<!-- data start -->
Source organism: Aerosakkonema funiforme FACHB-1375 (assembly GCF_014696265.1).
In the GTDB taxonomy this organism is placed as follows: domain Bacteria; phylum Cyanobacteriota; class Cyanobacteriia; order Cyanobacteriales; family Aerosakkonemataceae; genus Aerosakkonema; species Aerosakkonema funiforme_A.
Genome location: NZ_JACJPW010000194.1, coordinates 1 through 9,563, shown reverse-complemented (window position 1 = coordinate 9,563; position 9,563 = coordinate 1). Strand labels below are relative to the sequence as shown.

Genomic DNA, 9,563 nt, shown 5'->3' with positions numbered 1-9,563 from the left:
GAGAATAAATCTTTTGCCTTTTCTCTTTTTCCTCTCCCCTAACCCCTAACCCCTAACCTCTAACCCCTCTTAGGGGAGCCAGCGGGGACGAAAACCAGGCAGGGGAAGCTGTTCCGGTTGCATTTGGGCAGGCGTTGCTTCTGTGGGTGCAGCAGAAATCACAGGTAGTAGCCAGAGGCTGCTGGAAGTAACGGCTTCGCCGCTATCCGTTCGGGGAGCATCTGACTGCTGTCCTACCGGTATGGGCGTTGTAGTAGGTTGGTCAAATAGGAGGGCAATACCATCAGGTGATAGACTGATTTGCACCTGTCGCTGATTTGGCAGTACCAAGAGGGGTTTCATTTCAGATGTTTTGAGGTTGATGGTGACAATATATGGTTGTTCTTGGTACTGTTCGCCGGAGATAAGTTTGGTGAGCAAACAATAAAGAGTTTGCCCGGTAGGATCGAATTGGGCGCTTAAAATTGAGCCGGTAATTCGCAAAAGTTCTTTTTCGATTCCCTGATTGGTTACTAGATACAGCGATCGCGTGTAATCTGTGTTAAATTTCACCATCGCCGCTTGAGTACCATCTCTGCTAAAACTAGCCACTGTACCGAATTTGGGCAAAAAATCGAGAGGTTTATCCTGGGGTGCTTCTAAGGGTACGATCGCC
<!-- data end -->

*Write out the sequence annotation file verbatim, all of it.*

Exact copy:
Source organism: Aerosakkonema funiforme FACHB-1375 (assembly GCF_014696265.1).
In the GTDB taxonomy this organism is placed as follows: domain Bacteria; phylum Cyanobacteriota; class Cyanobacteriia; order Cyanobacteriales; family Aerosakkonemataceae; genus Aerosakkonema; species Aerosakkonema funiforme_A.
Genome location: NZ_JACJPW010000194.1, coordinates 1 through 9,563, shown reverse-complemented (window position 1 = coordinate 9,563; position 9,563 = coordinate 1). Strand labels below are relative to the sequence as shown.

Genomic DNA, 9,563 nt, shown 5'->3' with positions numbered 1-9,563 from the left:
GAGAATAAATCTTTTGCCTTTTCTCTTTTTCCTCTCCCCTAACCCCTAACCCCTAACCTCTAACCCCTCTTAGGGGAGCCAGCGGGGACGAAAACCAGGCAGGGGAAGCTGTTCCGGTTGCATTTGGGCAGGCGTTGCTTCTGTGGGTGCAGCAGAAATCACAGGTAGTAGCCAGAGGCTGCTGGAAGTAACGGCTTCGCCGCTATCCGTTCGGGGAGCATCTGACTGCTGTCCTACCGGTATGGGCGTTGTAGTAGGTTGGTCAAATAGGAGGGCAATACCATCAGGTGATAGACTGATTTGCACCTGTCGCTGATTTGGCAGTACCAAGAGGGGTTTCATTTCAGATGTTTTGAGGTTGATGGTGACAATATATGGTTGTTCTTGGTACTGTTCGCCGGAGATAAGTTTGGTGAGCAAACAATAAAGAGTTTGCCCGGTAGGATCGAATTGGGCGCTTAAAATTGAGCCGGTAATTCGCAAAAGTTCTTTTTCGATTCCCTGATTGGTTACTAGATACAGCGATCGCGTGTAATCTGTGTTAAATTTCACCATCGCCGCTTGAGTACCATCTCTGCTAAAACTAGCCACTGTACCGAATTTGGGCAAAAAATCGAGAGGTTTATCCTGGGGTGCTTCTAAGGGTACGATCGCC